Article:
Officially inaugurated in September 2017, FABLAB Biel/Bienne is a unique, fully equipped innovation space for private individuals, start-ups and SMEs. They can use the facility to simply share ideas, or implement their own projects with prototypes or small production runs.

Fab labs, short for fabrication laboratories, are workshops that are open to anyone who wants to produce one-offs and prototypes using modern industrial production processes. FABLAB Biel/Bienne is a facility where anyone can develop and manufacture prototypes and small production runs to a professional standard. With 300 m2 of laboratory space and another 300 m2 for coworking, it is the largest and most modern of its kind in Switzerland.

An impressive machine pool

“We are exceptionally well equipped, with ten different 3D printers, various 3D scanners, a laser cutter, a coworking space and plenty of room for events. We also have a digitization cabin for converting products or even people into digital data for 3D printing,” explains Felix Kunz, CEO of Switzerland Innovation Park Biel/Bienne (SIP BB), where FABLAB is located. In addition, all FABLAB customers get access to an electronic and a mechanical workshop. Besides the equipment that is available to all users, there are other more specialized machines for use by industrial customers. For example, the ARTORG Center for Biomedical Engineering Research of the University of Bern commissioned FABLAB to produce models of aneurysms on its 3D printers. These 3D printed models are used by surgeons at Bern Inselspital to run through a particularly tricky procedure 1:1 before the actual operation.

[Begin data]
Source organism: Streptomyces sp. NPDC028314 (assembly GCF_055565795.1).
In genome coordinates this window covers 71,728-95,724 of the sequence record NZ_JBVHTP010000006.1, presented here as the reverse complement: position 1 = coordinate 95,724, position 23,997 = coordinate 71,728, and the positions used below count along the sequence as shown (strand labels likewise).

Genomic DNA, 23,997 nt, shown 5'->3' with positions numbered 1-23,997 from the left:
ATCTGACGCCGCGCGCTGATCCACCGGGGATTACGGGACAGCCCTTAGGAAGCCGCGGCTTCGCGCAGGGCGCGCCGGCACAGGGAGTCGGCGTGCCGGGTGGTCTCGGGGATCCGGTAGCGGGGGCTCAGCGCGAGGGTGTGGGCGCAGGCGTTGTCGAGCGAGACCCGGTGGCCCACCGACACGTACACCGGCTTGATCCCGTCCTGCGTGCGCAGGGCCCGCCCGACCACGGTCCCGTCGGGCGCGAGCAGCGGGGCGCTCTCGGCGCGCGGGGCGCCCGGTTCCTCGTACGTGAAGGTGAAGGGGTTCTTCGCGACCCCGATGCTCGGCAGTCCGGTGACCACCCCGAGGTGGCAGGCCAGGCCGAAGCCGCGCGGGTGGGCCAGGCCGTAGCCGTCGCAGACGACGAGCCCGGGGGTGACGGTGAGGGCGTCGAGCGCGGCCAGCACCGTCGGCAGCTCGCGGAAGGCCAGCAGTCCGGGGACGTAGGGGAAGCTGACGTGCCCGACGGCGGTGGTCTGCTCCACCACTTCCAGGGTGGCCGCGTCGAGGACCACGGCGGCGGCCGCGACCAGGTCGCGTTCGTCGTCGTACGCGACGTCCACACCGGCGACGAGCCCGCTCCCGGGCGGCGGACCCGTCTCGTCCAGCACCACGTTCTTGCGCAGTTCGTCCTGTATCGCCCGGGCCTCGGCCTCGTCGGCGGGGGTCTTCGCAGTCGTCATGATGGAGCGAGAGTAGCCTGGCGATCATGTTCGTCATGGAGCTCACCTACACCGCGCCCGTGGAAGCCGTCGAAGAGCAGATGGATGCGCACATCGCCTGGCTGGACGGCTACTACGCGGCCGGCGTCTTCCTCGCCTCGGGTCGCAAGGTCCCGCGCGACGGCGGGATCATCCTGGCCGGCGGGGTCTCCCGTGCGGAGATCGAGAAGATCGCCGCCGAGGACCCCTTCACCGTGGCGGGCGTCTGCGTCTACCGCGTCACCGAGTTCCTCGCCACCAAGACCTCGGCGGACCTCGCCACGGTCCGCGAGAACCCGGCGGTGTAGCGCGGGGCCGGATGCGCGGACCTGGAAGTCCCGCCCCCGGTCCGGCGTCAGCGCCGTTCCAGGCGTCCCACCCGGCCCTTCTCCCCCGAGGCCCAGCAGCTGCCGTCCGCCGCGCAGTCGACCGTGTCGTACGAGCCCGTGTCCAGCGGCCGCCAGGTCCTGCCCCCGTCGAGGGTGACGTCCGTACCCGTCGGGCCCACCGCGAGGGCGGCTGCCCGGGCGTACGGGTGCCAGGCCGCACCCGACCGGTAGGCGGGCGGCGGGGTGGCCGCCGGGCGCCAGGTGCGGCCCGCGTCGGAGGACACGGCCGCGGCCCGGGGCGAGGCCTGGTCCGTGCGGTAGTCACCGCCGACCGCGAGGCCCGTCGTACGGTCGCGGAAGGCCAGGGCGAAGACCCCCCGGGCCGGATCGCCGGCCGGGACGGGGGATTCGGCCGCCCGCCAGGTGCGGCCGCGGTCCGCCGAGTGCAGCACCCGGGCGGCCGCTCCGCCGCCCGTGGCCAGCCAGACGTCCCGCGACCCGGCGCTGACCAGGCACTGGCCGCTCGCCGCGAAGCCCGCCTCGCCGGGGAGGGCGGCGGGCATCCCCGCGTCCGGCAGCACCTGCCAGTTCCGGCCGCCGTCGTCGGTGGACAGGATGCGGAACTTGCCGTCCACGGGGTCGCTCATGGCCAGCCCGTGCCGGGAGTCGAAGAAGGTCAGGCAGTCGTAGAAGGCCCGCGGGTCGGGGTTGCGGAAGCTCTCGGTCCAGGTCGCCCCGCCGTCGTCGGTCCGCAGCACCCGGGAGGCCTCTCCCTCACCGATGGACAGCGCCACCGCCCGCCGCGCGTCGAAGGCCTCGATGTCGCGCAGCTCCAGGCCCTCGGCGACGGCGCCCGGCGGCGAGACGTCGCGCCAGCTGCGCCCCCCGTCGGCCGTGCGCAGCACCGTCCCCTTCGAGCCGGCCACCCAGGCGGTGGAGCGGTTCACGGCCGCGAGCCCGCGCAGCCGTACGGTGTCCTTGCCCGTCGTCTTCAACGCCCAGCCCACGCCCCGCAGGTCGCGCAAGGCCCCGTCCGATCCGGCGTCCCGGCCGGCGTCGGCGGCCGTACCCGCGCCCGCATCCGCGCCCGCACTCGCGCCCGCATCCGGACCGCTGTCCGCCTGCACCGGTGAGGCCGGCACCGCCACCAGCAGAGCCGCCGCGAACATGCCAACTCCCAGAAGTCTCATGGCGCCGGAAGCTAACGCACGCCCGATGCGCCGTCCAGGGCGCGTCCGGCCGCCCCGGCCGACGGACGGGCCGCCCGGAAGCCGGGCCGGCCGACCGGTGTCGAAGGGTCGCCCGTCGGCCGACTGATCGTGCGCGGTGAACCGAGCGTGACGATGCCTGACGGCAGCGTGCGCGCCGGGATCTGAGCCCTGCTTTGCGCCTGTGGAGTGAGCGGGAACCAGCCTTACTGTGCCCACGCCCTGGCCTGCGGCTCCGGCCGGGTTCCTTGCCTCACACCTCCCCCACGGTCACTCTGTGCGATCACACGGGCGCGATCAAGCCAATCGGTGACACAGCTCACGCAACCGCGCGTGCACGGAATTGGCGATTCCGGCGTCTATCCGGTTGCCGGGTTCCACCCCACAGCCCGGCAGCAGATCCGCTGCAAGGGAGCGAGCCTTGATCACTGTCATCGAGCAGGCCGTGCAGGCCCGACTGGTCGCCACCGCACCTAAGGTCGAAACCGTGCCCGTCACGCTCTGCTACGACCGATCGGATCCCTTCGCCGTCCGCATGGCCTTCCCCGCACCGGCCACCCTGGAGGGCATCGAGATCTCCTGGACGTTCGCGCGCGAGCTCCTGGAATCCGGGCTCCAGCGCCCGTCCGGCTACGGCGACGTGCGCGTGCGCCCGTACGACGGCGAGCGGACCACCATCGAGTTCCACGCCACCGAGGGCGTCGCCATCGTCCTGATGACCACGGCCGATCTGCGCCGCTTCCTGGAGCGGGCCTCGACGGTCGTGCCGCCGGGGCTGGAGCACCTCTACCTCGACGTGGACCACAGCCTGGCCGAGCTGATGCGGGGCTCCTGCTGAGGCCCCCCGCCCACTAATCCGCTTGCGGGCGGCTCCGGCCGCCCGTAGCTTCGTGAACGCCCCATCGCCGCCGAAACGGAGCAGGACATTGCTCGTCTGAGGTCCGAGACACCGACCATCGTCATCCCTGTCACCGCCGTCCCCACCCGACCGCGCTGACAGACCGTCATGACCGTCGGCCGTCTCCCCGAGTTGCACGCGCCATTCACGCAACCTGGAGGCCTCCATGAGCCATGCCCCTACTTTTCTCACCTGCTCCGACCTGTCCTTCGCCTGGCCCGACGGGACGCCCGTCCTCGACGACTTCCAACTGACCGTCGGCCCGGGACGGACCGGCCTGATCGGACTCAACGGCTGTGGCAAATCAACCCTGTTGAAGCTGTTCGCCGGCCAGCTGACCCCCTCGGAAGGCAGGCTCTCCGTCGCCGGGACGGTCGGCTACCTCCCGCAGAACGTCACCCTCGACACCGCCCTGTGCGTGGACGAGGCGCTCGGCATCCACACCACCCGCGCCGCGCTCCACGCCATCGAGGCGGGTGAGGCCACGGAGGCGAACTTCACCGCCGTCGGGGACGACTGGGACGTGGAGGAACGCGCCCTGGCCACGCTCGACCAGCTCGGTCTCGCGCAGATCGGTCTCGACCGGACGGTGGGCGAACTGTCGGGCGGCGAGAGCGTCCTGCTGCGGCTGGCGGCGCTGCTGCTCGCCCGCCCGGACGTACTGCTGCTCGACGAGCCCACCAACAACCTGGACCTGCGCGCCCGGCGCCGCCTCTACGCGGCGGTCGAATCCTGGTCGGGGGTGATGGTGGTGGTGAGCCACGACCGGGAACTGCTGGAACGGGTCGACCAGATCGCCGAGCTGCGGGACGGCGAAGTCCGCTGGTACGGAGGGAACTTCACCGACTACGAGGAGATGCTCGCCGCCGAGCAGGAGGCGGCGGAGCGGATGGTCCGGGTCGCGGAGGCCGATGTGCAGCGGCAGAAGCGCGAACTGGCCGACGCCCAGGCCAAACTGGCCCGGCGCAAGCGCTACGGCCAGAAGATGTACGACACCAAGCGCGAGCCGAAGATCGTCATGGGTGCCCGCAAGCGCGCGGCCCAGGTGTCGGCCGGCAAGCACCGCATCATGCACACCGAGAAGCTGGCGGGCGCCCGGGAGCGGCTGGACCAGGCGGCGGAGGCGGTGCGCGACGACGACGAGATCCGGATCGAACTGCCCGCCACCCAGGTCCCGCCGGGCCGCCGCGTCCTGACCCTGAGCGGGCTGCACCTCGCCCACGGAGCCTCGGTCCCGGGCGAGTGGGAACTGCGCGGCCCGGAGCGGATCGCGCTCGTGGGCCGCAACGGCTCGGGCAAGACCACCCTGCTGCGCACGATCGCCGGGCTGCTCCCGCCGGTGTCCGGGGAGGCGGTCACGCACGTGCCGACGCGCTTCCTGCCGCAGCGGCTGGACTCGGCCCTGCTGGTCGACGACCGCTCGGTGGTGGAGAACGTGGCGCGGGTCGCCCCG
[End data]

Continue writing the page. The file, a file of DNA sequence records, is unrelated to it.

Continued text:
World record to mark the opening

The new premises of FABLAB Biel/Bienne were inaugurated in September 2017 with a spectacular Guinness World Record. After weeks of experimenting and 3D printers working day and night, the FABLAB team managed to build the world’s longest train made of 3D printed wagons. The locomotive – a model of the legendary Gotthard CE 6/8 crocodile – pulls a massive 55 wagons, 14 more than the train of the last record holder from France. Under the rules for the Guinness World Record attempt, all the wagons had to be produced individually using 3D printing only, the model train had to consist of a locomotive and wagons, and it had to travel a distance of at least ten meters. Each of the winning train’s wagons took at least 15 hours to print.

Article adapted from bernecapitalarea – Edition 1/2018.